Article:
Pluribus AM: Good news for gig workers

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Good morning, it’s Tuesday, May 7, 2024. In today’s edition, Colorado, Minnesota work on gig worker bills; Massachusetts proposes free community college; Vermont to regulate crypto ATMs:

Top Stories

GIG ECONOMY: Colorado legislators have given final approval to legislation preventing gig work companies from reducing a driver’s pay based on tips, and requiring those companies to disclose how much a driver will earn before accepting a job. Another bill would allow drivers to unionize. (Pluribus News)

MORE: Minnesota lawmakers and Minneapolis officials reached a tentative agreement on legislation to set minimum wages for Uber and Lyft drivers of $1.27 per mile and 49 cents per minute. A Lyft spokesperson said in a statement that the company would be forced to pull out of the state if the wage bill passes. (Minneapolis Star Tribune)

EDUCATION: The Massachusetts Senate introduced a $118 million plan to create universal tuition-free community college for state residents. The proposal would grant $1,200 stipends for low-income students to cover books and supplies. (Boston Globe)

CRYPTO: Vermont lawmakers have approved legislation that would regulate cryptocurrency ATMs, including a one-year moratorium on new machines. The bill caps daily transactions at $1,000 per customer and set a 3% cap on fees ATM operators charge. (VT Digger)

PUBLIC HEALTH: The Alaska House approved legislation requiring schools to stock overdose reversing drugs. State Rep. Alyse Galvin (I) said Anchorage schools suffered 10 fentanyl incidents in the last month. (Alaska Beacon)

MORE: Colorado lawmakers have approved legislation creating new routine inspections of funeral homes and granting regulators new enforcement powers over those facilities. Another bill would require funeral directors to be licensed. (Associated Press)

The bills passed after a series of troubling incidents at Colorado funeral homes, including one that sold body parts and another that failed to properly care for 190 decaying bodies.

TAXES: Colorado Gov. Jared Polis (D) and bipartisan legislative leaders reached a compromise to cut property taxes by more than $1 billion per year. The cuts apply to both commercial and residential properties without impacting schools. (Colorado Public Radio)

In Politics & Business

INDIANA: Voters head to the polls today to pick gubernatorial nominees. Polls show U.S. Sen. Mike Braun (R) leading the GOP field. Former Superintendent of Public Instruction Jennifer McCormick (D) is the only serious Democrat in the race. (Pluribus News)

The four leading candidates and their allies have spent a whopping $44.6 million on advertising during the Republican primary, according to our friends at AdImpact.

MINNESOTA: The House Rules and Legislative Administration Committee has approved a proposed constitutional amendment guaranteeing equal rights for women, including a provision that would guarantee access to reproductive care. If the bill passes the full House and Senate, it would appear on November’s ballot. (MPR News)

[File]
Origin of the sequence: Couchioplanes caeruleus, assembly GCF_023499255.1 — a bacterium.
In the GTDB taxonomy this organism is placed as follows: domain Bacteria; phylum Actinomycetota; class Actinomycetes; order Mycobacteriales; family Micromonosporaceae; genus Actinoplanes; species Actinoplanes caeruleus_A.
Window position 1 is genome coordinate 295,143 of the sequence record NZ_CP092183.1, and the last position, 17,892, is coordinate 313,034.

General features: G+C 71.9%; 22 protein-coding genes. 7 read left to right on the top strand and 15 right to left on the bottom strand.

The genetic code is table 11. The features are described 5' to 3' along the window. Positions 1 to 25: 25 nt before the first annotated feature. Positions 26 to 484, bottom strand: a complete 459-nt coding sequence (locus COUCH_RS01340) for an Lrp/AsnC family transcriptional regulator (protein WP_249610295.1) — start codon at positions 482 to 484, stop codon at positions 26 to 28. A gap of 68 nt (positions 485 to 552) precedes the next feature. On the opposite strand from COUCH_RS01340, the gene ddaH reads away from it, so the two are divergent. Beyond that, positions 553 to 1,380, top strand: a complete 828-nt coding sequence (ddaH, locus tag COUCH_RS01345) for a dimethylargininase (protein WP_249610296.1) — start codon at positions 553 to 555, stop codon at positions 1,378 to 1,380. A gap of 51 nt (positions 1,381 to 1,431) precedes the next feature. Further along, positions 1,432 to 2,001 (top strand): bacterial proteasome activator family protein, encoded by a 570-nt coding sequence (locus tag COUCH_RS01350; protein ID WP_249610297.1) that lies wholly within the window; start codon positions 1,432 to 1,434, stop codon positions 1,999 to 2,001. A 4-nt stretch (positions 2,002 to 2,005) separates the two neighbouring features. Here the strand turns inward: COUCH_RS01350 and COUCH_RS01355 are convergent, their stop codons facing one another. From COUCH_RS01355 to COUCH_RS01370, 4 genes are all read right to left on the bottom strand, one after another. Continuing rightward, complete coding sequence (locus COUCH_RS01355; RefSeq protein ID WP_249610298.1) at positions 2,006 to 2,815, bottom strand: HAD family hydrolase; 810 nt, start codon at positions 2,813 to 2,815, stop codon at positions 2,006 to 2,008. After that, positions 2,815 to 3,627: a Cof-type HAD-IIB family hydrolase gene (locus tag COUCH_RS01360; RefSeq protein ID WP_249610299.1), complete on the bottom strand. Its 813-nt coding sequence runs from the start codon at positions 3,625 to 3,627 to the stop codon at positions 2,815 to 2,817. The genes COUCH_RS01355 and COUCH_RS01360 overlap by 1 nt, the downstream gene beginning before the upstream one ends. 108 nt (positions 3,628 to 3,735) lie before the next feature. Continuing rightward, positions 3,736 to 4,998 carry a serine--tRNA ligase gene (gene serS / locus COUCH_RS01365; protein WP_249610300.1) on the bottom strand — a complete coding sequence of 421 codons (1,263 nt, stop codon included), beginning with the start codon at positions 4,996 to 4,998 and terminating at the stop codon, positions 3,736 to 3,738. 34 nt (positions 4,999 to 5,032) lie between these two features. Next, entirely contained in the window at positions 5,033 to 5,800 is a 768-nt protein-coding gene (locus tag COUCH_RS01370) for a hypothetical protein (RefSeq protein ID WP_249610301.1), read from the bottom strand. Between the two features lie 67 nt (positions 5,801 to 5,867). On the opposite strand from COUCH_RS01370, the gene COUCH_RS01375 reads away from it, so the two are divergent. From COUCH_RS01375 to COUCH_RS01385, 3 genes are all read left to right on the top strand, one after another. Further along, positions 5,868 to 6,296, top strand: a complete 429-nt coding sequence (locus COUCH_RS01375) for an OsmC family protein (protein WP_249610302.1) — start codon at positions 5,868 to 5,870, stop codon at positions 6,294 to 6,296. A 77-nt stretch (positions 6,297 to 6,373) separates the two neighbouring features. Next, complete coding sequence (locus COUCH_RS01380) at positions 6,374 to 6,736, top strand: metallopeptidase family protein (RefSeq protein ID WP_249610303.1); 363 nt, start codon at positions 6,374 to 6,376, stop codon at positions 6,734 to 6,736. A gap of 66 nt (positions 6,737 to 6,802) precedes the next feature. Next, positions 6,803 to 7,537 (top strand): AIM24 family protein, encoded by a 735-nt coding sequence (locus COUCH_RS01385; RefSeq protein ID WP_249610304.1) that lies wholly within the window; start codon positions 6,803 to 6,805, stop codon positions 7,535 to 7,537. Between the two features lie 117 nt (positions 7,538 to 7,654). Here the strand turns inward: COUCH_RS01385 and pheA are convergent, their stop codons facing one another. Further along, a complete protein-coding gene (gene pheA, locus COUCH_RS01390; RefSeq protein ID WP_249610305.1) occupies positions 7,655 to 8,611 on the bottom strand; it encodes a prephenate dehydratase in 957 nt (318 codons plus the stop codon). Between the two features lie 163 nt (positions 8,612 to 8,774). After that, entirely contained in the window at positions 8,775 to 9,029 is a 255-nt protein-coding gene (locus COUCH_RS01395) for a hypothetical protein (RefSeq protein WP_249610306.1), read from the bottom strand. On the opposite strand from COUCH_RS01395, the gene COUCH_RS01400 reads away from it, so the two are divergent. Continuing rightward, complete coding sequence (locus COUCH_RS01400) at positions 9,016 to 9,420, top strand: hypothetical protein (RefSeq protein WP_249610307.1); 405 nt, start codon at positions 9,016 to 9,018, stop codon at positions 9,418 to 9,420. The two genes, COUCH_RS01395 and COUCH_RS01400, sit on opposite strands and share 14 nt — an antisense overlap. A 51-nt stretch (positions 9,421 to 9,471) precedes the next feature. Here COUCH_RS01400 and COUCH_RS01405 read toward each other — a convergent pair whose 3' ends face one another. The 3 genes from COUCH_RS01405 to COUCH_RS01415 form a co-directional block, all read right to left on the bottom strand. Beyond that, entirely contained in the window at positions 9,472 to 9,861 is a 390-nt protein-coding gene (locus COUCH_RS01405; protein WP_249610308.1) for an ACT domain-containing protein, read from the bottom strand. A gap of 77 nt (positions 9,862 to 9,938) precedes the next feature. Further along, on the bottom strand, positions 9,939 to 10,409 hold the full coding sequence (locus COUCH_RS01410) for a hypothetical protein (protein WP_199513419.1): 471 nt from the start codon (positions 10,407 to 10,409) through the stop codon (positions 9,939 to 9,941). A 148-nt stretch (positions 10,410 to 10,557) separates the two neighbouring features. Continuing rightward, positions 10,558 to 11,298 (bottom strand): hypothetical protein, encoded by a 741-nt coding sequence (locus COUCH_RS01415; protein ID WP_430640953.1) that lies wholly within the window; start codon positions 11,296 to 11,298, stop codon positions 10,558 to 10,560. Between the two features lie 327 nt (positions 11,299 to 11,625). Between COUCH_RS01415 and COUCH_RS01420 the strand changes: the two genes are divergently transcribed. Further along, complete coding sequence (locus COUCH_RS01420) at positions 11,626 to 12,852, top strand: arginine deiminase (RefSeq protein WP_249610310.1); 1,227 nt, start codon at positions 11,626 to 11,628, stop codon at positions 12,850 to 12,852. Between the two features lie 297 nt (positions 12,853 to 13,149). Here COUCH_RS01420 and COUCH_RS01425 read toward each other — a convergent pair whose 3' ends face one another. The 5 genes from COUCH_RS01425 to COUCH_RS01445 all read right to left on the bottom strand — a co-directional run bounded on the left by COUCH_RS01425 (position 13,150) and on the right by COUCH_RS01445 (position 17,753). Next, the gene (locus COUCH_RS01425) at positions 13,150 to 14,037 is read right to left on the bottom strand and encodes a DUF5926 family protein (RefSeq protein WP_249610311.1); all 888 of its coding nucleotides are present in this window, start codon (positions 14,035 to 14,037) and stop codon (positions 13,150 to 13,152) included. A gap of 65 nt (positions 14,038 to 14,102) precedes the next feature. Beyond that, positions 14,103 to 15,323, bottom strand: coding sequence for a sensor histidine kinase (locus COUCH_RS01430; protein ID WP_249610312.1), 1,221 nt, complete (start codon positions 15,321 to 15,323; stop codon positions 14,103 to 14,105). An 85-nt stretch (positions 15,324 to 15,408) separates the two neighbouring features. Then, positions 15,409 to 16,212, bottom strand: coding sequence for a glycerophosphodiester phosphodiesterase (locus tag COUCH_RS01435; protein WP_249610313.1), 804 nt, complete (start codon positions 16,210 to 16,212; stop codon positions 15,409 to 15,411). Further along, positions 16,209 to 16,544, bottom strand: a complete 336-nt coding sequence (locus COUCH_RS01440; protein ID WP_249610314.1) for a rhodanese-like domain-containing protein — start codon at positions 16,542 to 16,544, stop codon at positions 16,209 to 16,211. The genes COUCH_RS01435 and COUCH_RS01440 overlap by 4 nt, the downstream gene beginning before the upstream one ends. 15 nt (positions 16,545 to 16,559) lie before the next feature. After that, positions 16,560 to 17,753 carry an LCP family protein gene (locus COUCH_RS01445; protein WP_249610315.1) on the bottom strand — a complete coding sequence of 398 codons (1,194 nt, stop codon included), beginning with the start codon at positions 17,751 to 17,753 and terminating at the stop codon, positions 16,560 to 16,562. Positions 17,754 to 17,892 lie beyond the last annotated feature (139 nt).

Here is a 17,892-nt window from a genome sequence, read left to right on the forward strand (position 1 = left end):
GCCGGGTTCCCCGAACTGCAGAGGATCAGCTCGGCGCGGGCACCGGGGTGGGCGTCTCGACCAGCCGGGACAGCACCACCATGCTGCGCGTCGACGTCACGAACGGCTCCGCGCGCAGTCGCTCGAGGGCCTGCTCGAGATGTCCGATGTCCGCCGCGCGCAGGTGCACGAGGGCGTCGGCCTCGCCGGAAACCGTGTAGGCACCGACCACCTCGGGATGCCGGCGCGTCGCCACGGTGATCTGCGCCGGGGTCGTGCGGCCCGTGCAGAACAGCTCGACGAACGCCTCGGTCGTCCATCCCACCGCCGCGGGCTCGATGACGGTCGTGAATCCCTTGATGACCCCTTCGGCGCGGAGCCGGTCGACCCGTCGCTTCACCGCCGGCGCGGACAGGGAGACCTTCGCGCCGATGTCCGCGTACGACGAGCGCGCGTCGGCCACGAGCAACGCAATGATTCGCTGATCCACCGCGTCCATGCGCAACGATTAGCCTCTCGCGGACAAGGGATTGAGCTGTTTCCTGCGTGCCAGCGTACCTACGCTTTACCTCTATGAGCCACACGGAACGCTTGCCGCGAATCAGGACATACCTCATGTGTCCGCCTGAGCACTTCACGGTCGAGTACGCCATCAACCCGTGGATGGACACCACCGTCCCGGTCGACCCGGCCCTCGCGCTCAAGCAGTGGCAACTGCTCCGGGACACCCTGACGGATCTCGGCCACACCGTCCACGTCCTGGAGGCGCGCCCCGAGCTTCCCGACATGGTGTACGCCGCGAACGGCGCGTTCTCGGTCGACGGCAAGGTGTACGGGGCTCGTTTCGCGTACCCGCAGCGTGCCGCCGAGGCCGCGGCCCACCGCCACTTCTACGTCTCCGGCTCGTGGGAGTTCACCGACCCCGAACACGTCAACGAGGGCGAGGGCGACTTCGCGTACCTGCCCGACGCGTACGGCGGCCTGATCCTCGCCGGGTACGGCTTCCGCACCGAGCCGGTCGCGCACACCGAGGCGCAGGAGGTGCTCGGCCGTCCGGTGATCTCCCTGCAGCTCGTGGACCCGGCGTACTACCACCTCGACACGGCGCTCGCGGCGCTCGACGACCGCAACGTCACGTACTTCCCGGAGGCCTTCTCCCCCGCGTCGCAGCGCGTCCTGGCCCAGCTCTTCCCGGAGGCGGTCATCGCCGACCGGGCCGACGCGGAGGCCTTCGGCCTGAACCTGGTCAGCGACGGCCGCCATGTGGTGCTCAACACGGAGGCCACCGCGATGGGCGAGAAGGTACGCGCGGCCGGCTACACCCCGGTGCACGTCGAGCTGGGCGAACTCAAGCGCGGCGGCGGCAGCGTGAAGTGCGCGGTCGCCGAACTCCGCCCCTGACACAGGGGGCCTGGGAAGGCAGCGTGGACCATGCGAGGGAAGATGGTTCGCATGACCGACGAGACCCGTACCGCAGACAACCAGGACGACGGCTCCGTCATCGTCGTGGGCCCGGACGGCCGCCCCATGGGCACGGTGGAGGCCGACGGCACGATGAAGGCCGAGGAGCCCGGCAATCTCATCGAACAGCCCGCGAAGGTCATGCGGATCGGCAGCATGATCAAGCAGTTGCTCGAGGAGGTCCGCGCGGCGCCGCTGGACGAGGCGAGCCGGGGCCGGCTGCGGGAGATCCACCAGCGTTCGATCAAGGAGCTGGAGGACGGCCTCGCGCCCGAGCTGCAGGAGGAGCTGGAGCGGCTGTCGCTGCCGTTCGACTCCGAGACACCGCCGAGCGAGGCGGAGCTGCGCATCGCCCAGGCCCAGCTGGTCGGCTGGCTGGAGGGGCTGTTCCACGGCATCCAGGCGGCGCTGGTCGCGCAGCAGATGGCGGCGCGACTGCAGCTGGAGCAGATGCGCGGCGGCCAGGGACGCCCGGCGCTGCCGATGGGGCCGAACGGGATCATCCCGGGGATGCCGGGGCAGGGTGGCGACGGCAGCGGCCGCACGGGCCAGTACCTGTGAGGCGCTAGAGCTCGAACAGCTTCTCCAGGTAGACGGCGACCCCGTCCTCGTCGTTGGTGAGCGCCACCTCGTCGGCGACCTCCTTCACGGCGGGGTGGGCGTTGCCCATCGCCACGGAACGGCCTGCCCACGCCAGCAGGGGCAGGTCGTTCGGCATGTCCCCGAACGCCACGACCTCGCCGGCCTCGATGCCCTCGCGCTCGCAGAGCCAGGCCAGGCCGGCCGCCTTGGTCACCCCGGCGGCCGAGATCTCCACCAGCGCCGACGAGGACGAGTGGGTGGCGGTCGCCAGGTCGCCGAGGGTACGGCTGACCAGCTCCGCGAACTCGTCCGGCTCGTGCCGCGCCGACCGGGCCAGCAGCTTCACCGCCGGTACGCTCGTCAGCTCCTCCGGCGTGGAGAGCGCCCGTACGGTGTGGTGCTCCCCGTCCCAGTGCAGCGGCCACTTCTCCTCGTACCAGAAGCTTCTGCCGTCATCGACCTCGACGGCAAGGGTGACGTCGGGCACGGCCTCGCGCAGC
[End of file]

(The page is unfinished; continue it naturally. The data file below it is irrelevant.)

SOUTH DAKOTA: Supporters of a top-two primary system turned 47,000 signatures in to Secretary of State Monae Johnson’s (R) office. They need 35,017 signatures to be valid to qualify for November’s ballot. (Associated Press)

NOEM: South Dakota Gov. Kristi Noem (R) has pitched herself as the next head of the National Rifle Association. Noem called NRA chief Wayne LaPierre to seek his job as he exits, though the final decision is made by the group’s 76-member board. (Axios)

By The Numbers

33%: The increase in the gray whale population migrating along the Pacific Coast this winter. The increase is sufficient for the National Oceanic and Atmospheric Administration to end a five-year investigation into gray whale deaths. (Oregon Capital Chronicle)

$5,872: The value of gifts received by Maryland Gov. Wes Moore (D) in his first year in office, according to disclosure reports. Gifts ranged from a model wind turbine ($20) to Orioles merch ($635) and Bruce Springsteen tickets ($549). (Baltimore Sun)

8.7 million acre-feet: The increase in the amount of groundwater stored in California over the last year. It’s the first time in four years California has reported an increase in groundwater supplies. (Associated Press)

Off The Wall

Gov. Takashi Kimura, of Japan’s Kumamoto Prefecture, is in hot water after he allegedly regifted a bunch of large orchid arrangements to acquaintances and hospitals in his region. Japanese law prohibits politicians from giving gifts to their constituents — so Kimura claimed he was just putting the flowers there for safekeeping. (SoraNews)

Arkansas is getting new representation in Statuary Hall. Capitol officials will install a statue of civil rights leader Daisy Bates this week, and musician Johnny Cash later this year. Statues of former Gov. James Clarke and attorney Uriah Rose will return home to Arkansas. (ABC News)

Quote of the Day

“Every time we bring this up, we lose votes.”

Alabama Sen. Greg Albritton (R), on a gambling package that appears stuck in the Senate. (Alabama Reflector)